Project Management Skills – Your Career
Project Management – now that’s a buzz word we always hear! But do we, as actuaries, associate that skill with ourselves?
With little time in the work force to really have refined many of the great skills experienced actuaries call upon without hesitation, the Young Actuaries Program (YAP) audience is always interested in ways to accelerate our development. Following a very successful Actuaries Summit in Melbourne on 19 May, the YAPsters continued their learning with a Project Management Session with Trang Duncanson, a master of Project Management and an actuary keen to share her wisdom
So why should actuaries master this skill? Trang explained that project management skills are a way to differentiate ourselves, imaginably could be our career advantage. They could be the other string to our bow that our peers and competitors may not have. By its very nature, project management highlights in born leadership skills.
Project management could be described as the art and science of ‘making things happen’. It’s not a static time outcome, but rather a journey of trade-offs between cost, time and scope with ever emerging risks and issues. Ultimately project management drives execution. Whilst we often associate this task with sophisticated tools and tireless reporting, we learned that at the core of project management lies leadership – telling and selling a vision.
Before embarking on a project management journey Trang reminded us to really understand our customers and their needs, and appropriately illustrated this with the comic below.
We often become exposed to the sales process and find ourselves over-selling a result for unachievable budgets, only to deliver an over-complex solution to a really simple problem. The project manager may then be sailing this doomed ship into grey waters. Instead, a trusted advisor is likely to provide the customer with what they really needed and will benefit from the future business this trusted relationship will produce.
The role of a great project manager is to lead and to handle crisis. This requires a doer rather than a bystander, active management and the ability to wear many hats simultaneously. The most important part of this juggling act is being able to engage upwards rapidly and to quickly agree to any changes. It is then easy to understand why project management is much more about people and politics than it is about technical ability. In addition, this is part of the reason why project management could be seen as a competitive advantage for aspiring actuaries, as this role strategically positions the manager to showcase their leadership skills.
Trang humoured us by commenting on the hundreds of quoted textbook tips out there, and summarised these into seven ways to succeed as a project manager. And not to disregard many of these tips and tricks, she managed to eloquently include a further seven tips on ways to fail as a project manager. As for the number seven, well it seemed to be the famous number for almost anything – seven wonders of the world, seven habits of highly effective people, seven notes on the music scale, seven days of the week!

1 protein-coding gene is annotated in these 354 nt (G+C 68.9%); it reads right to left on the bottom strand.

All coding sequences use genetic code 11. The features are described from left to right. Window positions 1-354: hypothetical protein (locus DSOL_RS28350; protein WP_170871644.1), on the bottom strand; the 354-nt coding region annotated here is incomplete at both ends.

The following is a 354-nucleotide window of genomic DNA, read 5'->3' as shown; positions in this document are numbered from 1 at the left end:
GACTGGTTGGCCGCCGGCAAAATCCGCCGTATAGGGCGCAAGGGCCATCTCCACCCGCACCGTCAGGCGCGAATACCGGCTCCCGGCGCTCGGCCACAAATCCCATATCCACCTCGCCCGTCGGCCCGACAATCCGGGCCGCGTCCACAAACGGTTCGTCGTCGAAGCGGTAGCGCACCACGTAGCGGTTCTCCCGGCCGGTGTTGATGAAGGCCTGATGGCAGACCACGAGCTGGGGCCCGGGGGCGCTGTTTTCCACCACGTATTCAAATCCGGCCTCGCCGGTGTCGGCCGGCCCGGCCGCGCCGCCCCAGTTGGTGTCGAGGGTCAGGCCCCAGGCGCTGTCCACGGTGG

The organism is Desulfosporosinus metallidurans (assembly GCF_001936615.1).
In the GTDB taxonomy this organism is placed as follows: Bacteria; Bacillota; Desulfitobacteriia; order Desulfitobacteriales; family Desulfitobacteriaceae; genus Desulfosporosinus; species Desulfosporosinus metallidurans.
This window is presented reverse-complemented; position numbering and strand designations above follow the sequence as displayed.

7 Ways to Succeed
- Be able to give, and receive, criticism – build resilience
- Know how to conduct a meeting
- Be able to manage your time well (do not dawdle on low-level issues)
- Be open to new procedures
- Do not sit on the fence
- Maintain a sense of humour
- Be able to use project planning support tools effectively
Know your team members’ weaknesses and strengths.
7 Ways to Fail
- Scope, deliverables, reliance not well defined
- No agreed baseline project plan to manage against
- Not understanding your team’s strengths and weaknesses
- Failing to address issues immediately
- Forgetting quality
- Not delegating – doing all the work yourself
- Not keeping stakeholders informed along the way
The more you keep your stakeholders in the loop the higher your credibility as a project manager.
Whilst the presentation spoke to the project manager in us, we learned that project team members have responsibilities too. Not only should team members follow the plan, but should do so with energy. Secondly, they should alert the project manager to any potential delays or issues to tasks and timelines. Although this third responsibility may appear difficult at first without experience, team members should engage the project manager to assist with materiality calls. Lastly, if in doubt about the task or timeline then simply ask. From her experience, Trang explained that the proactive analyst/actuary often learns much more and much quicker than the analyst that quietly sits on a particular task, determined to solve it alone.
No project team member should make a decision alone that has the potential to impact the project timeline or project cost.
One of the key points Trang made was that project management skills can be used for Business As Usual tasks such as assumption setting, and experience analysis and often the key stakeholders are our internal clients. This means that project management can be applied at a very early stage in our career. The presentation concluded with three reasons why you should become a great project manager:
- Get noticed – as great project management skills are not common.
- Growth – to be able to challenge ourselves to build resilience, agility and adaptability.
- Leadership…can start now!
All in all, this presentation on project management was far more than the ins and outs of managing a project, but additionally a motivational gesture of encouragement to young actuaries who are keen leaders but don’t quite have the opportunities to showcase this quality. Project Management may just be your opening!
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